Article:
A Cure for Camera Guilt

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Recently I was running to my son’s call of a “Baby Alert”, and my phone slipped out of my pocket, shattering the screen. While researching the best, least expensive replacement solution, I considered giving up my smart phone. I’ve evaluated this several times, and my husband and I always decide the convenience of having a quality camera on our phones is worth the extra price tag to capture our little ones. 

Occasionally, though, this privilege feels like a burden to me. I call it “camera guilt”: I have a camera, thus I should be taking great pictures of my kids at every activity they do! We go to the park, and I have fun playing with the boys, but I feel a little twinge in the back of my mind “You should be capturing this.” We enjoy sticky popsicles and a hot summer day, and I feel like I need to find my phone. We are bundled up in snowsuits, and I’m trying to unzip my thick pockets to get out the camera. Often I’ll pull out my phone and snap a few pictures. And you know what? Most of them turn out blurry because my kids are having too much fun to slow down, and several others just aren’t that great. When I upload the photos to my computer, there are sooo many to sort through, and my camera storage fills up quickly. It’s a lot to keep up with! Sometimes a blurry shot is like gold to me because I remember the day joyfully! Other times, I wish I could enjoy the moment more and forget that little rectangle in my pocket.

 Really, I’m not telling you what to do; I’m recommending you evaluate why you do it. Take 100 pictures a day if you like, if it brings you joy and you are still enjoying your children’s childhood. However, if you have felt the obligation to memorialize every day of their lives, be released! Here are a few alternatives for you to consider: 

  1. A Must-Have List: At some point I came across a list of photos to capture during your baby’s first year. It was a list of 10 or so milestones or important events. Instantly, I thought what a great idea it would be to have a list of photos you want to capture for each child. For example, this year I want a fantastic picture of Lincoln…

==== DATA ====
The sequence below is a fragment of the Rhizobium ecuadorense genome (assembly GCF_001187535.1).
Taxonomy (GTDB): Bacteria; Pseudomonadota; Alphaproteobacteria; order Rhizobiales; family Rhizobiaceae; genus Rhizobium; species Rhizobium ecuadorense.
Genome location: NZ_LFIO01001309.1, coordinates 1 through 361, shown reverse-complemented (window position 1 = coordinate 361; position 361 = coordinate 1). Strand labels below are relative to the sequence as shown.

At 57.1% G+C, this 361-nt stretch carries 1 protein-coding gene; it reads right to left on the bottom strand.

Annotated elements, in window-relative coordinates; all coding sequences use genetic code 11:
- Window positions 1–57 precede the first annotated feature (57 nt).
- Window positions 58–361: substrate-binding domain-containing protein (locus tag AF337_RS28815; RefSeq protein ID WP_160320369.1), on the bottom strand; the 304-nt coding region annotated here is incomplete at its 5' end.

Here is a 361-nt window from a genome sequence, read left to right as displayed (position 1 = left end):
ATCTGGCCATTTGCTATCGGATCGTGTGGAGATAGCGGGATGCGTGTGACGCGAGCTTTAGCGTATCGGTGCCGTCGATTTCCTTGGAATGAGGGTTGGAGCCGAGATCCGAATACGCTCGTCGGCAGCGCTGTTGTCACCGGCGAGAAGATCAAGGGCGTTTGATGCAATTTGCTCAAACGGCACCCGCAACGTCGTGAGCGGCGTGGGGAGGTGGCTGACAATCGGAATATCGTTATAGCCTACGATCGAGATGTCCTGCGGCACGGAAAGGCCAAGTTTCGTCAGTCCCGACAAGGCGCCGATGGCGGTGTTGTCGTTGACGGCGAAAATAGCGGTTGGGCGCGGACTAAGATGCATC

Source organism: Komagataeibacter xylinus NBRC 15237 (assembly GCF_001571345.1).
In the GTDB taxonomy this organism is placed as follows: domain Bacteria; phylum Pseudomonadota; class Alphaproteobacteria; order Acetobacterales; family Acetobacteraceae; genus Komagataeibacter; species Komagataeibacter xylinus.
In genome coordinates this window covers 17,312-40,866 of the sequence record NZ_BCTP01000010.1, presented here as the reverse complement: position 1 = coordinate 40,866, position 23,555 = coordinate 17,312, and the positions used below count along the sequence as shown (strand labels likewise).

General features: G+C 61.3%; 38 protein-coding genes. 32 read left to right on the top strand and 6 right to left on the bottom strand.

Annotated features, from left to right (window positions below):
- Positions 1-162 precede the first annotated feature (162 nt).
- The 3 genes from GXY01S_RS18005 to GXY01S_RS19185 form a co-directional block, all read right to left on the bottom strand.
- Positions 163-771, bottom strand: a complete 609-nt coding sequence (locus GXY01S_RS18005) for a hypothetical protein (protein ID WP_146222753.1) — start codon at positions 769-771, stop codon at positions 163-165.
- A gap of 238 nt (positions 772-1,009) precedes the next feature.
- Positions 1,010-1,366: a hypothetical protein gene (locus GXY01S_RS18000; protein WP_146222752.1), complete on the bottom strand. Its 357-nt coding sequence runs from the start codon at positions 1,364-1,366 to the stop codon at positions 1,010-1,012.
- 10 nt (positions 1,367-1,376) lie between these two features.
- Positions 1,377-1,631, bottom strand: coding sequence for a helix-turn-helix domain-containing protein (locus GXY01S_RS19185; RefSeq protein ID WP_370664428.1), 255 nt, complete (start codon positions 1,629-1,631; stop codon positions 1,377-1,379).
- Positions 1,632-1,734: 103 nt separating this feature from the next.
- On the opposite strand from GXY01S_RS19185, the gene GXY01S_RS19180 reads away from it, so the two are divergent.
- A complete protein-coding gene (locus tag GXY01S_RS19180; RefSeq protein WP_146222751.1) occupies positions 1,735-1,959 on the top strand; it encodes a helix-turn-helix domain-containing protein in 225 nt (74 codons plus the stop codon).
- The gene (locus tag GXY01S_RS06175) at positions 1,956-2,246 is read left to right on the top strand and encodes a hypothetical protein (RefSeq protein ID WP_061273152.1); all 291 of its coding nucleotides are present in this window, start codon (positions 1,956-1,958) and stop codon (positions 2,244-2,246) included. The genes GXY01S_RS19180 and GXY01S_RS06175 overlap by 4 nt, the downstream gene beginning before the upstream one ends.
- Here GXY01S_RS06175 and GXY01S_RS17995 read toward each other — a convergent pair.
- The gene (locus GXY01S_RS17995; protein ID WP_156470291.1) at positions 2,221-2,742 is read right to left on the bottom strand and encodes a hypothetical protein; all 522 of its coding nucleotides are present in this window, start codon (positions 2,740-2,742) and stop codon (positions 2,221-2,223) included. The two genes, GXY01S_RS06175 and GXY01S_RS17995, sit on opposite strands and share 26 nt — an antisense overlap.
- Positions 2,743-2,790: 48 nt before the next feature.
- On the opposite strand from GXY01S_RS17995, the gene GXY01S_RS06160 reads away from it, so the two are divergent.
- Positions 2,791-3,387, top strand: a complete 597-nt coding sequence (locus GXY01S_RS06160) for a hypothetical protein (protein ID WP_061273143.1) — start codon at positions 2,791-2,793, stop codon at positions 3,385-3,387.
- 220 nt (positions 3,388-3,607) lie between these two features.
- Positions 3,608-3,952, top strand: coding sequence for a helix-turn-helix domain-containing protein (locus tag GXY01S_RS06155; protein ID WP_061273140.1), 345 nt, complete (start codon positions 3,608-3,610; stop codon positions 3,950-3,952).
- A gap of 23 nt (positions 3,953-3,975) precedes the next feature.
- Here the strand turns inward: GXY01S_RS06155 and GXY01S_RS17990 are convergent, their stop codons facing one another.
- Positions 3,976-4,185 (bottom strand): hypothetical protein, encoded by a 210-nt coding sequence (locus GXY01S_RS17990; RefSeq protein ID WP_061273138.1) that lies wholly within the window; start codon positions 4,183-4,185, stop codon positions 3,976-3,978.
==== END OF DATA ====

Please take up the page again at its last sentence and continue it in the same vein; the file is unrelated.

1.     At the zoo

2.     Playing in the backyard

3.     Playing in the snow

4.     With his birthday cake

5.     With his birthday presents

6.     In the bathtub

7.     Helping his dad

8.     Building with legos

9.     Reading to his brother

10.  Doing an art project

11.  On the first day of school

12.  On the last day of school

13.  With his teacher

14.  With his Sunday School teacher

15.  At his extracurricular event

16.  Swimming in Grandma’s pool

17.  At Easter

18.  At Christmas

19.  Summer Family Photo

20.  Winter Family Photo

21.  With each of his grandmas

22.  With his best friends

23.  Another best friend pic

24.  With his dad

25.  With his brothers

26.  With his youngest brother

27.  With his middle brother

28.  With his cousins

29.  With me

30.  Baking something

Now this may seem like a long list, but when you realize you have a year to capture each of them well, it is really simple! This list works out to be less than 3 photos per child a month, but it is something to keep track of. Of course other moments will pop up that you want to memorialize—get that camera out and snap joyfully! The freedom is that you are pulling out the camera because you want this memory, not because you feel like you should capture everything. (Sidenote: Can you imagine how easy it would be to make a photo book of your child if you already had the best photos sorted and organized?)